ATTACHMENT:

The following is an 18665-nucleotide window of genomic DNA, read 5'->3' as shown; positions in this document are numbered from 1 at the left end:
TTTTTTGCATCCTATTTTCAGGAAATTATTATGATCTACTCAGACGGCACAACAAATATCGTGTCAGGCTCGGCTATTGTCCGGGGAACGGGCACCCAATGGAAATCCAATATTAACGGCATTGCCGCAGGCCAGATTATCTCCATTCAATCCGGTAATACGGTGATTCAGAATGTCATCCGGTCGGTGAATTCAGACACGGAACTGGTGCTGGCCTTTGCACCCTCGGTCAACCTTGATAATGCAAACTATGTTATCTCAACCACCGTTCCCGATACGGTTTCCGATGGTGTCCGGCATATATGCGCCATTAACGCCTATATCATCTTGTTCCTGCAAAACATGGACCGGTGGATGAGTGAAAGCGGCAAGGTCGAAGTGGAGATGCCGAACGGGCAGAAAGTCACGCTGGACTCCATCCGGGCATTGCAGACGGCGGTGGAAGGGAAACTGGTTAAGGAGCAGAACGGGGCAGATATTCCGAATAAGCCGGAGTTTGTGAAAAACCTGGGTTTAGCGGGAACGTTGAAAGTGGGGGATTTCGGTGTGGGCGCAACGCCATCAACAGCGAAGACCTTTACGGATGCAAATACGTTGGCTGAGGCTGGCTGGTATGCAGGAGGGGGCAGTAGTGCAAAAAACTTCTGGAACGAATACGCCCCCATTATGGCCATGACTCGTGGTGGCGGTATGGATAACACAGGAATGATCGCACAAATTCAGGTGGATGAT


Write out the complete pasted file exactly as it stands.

The following is an 18665-nucleotide window of genomic DNA, read 5'->3' as shown; positions in this document are numbered from 1 at the left end:
TTTTTTGCATCCTATTTTCAGGAAATTATTATGATCTACTCAGACGGCACAACAAATATCGTGTCAGGCTCGGCTATTGTCCGGGGAACGGGCACCCAATGGAAATCCAATATTAACGGCATTGCCGCAGGCCAGATTATCTCCATTCAATCCGGTAATACGGTGATTCAGAATGTCATCCGGTCGGTGAATTCAGACACGGAACTGGTGCTGGCCTTTGCACCCTCGGTCAACCTTGATAATGCAAACTATGTTATCTCAACCACCGTTCCCGATACGGTTTCCGATGGTGTCCGGCATATATGCGCCATTAACGCCTATATCATCTTGTTCCTGCAAAACATGGACCGGTGGATGAGTGAAAGCGGCAAGGTCGAAGTGGAGATGCCGAACGGGCAGAAAGTCACGCTGGACTCCATCCGGGCATTGCAGACGGCGGTGGAAGGGAAACTGGTTAAGGAGCAGAACGGGGCAGATATTCCGAATAAGCCGGAGTTTGTGAAAAACCTGGGTTTAGCGGGAACGTTGAAAGTGGGGGATTTCGGTGTGGGCGCAACGCCATCAACAGCGAAGACCTTTACGGATGCAAATACGTTGGCTGAGGCTGGCTGGTATGCAGGAGGGGGCAGTAGTGCAAAAAACTTCTGGAACGAATACGCCCCCATTATGGCCATGACTCGTGGTGGCGGTATGGATAACACAGGAATGATCGCACAAATTCAGGTGGATGAT